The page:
I'm in my mid-forties, very low retirement savings, high debt, recovering slowly with a new stable salary. I need to get my finances fixed so that I'm not working full-time on my 70th birthday nor living in a trailer park.
I had zero credit-card debt but I was laid-off and I've made mistakes.
Had a house with a manageable mortgage and increasing salary. I extracted equity via a refinance, later had to sell the house, didn't/couldn't re-buy, so I had to pay IRS & state taxes due to the house's increased value but ... refinance, so no cash at the sale.
Had a decent 401(k) account, rolled over to IRA and made mistakes with stocks. (I now only invest in a low-cost lifecycle fund).
IRS debt total = 15% of my gross annual income. On a payment plan with 3% interest. Even at the high minimum payment, it will require 5 years to payoff.
credit card debt total = 20% of my gross annual income. It's on 0% offers which expire ~mid-2018. Paying the minimums since it's 0% and I already paid the 2-3% fee. I've shifted that a couple times to new 0% offers. Rates are going up.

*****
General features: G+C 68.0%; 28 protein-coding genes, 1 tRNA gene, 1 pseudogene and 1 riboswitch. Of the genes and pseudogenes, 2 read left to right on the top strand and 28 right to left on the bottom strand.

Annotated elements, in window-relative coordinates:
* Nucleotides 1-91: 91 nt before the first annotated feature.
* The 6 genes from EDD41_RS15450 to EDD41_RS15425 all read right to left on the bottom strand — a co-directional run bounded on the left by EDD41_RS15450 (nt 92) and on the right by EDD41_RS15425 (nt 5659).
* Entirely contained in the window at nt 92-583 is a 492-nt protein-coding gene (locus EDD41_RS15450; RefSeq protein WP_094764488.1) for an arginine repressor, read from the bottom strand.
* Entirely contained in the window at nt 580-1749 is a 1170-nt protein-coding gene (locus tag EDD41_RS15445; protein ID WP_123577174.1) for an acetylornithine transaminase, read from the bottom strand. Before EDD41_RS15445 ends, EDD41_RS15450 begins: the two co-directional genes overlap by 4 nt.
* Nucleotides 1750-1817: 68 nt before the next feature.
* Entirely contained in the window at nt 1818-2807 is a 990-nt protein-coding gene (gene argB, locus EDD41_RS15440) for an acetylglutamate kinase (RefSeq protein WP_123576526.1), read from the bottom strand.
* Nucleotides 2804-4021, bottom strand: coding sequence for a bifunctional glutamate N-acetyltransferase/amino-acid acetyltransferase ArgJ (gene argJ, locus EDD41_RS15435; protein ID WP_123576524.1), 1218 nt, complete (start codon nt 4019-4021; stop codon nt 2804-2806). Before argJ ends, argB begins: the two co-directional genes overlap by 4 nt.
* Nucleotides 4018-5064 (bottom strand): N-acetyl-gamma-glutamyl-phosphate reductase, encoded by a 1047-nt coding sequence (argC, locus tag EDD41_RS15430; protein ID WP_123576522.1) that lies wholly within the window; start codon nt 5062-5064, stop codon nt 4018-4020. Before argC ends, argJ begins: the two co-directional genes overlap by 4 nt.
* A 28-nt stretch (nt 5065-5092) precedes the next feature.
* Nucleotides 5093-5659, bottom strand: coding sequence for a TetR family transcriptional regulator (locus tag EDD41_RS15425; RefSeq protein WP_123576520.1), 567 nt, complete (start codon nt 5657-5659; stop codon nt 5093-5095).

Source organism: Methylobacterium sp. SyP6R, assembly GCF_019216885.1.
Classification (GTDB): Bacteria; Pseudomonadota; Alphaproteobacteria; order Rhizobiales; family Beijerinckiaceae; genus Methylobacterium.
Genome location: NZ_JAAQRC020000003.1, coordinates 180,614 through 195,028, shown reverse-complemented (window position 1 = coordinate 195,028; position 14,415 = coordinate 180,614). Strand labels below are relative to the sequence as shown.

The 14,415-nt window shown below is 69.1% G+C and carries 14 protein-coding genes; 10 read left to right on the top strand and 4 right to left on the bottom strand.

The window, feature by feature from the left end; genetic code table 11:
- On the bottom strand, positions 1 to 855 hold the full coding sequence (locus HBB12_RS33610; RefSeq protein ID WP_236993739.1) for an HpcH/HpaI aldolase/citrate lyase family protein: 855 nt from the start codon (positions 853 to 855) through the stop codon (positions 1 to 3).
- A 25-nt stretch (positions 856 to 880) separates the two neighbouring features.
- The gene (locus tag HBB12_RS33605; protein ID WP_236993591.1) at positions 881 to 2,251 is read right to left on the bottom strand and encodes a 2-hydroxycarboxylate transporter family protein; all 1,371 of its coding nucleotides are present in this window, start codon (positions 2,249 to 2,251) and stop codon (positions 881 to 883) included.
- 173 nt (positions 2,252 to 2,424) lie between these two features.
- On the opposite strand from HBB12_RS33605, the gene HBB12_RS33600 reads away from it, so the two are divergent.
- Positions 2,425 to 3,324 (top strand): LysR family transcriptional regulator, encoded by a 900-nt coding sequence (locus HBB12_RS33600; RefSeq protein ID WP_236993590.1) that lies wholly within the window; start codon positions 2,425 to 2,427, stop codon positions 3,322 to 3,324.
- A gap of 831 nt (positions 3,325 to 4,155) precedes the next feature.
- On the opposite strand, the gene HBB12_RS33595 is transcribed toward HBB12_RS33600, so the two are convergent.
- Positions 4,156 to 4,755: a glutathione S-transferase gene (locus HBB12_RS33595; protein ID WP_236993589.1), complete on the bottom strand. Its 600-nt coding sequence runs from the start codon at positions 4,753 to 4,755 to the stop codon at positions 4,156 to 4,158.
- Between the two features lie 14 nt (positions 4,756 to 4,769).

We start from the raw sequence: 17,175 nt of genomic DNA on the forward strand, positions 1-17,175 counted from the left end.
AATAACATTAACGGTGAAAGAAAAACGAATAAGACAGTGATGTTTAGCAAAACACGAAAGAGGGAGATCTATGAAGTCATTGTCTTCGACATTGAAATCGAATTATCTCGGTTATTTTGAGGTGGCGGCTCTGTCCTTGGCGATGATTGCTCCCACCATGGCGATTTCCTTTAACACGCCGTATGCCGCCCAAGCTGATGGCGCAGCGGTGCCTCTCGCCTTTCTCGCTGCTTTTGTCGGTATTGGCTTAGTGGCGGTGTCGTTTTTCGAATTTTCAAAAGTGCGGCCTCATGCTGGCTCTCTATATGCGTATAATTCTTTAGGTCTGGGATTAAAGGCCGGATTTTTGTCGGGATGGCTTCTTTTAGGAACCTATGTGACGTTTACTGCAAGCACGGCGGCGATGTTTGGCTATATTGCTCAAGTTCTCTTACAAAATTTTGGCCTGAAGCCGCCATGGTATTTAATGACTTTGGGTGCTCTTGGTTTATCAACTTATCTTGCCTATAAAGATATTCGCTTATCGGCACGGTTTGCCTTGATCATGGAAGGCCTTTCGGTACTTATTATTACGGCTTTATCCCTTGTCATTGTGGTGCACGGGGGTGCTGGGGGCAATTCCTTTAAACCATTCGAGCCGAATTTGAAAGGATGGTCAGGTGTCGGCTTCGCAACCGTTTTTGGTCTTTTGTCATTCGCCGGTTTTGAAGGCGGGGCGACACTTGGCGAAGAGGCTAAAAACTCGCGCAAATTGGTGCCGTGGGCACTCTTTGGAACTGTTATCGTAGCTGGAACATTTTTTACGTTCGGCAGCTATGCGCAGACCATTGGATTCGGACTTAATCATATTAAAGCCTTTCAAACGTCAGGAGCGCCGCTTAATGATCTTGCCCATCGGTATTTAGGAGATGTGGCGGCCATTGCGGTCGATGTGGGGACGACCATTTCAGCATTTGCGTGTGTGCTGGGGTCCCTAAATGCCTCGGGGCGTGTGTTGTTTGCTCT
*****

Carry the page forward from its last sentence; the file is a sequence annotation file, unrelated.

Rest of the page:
monthly outflow = ~55% of my monthly take-home (too high): rent, food, insurance, debt payments, misc
emergency savings = ~3 months expenses saved
401(k) funding = 5% of gross annual income to get employer matching
401(k) savings = less than my total debt
- Do I pay off the IRS debt ASAP because of the high monthly payment, or consider 3% low enough and keep saving?
- Do I save as long as I can keep shifting the credit card debt to 0% offers (AKA "leverage"), or do I pay off the 0% card debt first because the IRS 3% rate won't increase?
- My wife is re-graduating in months. Should her new income (60% of mine) be focused to pay off the low-interest debt, or targeted 100% into retirement (401(k), IRA), or some percentage?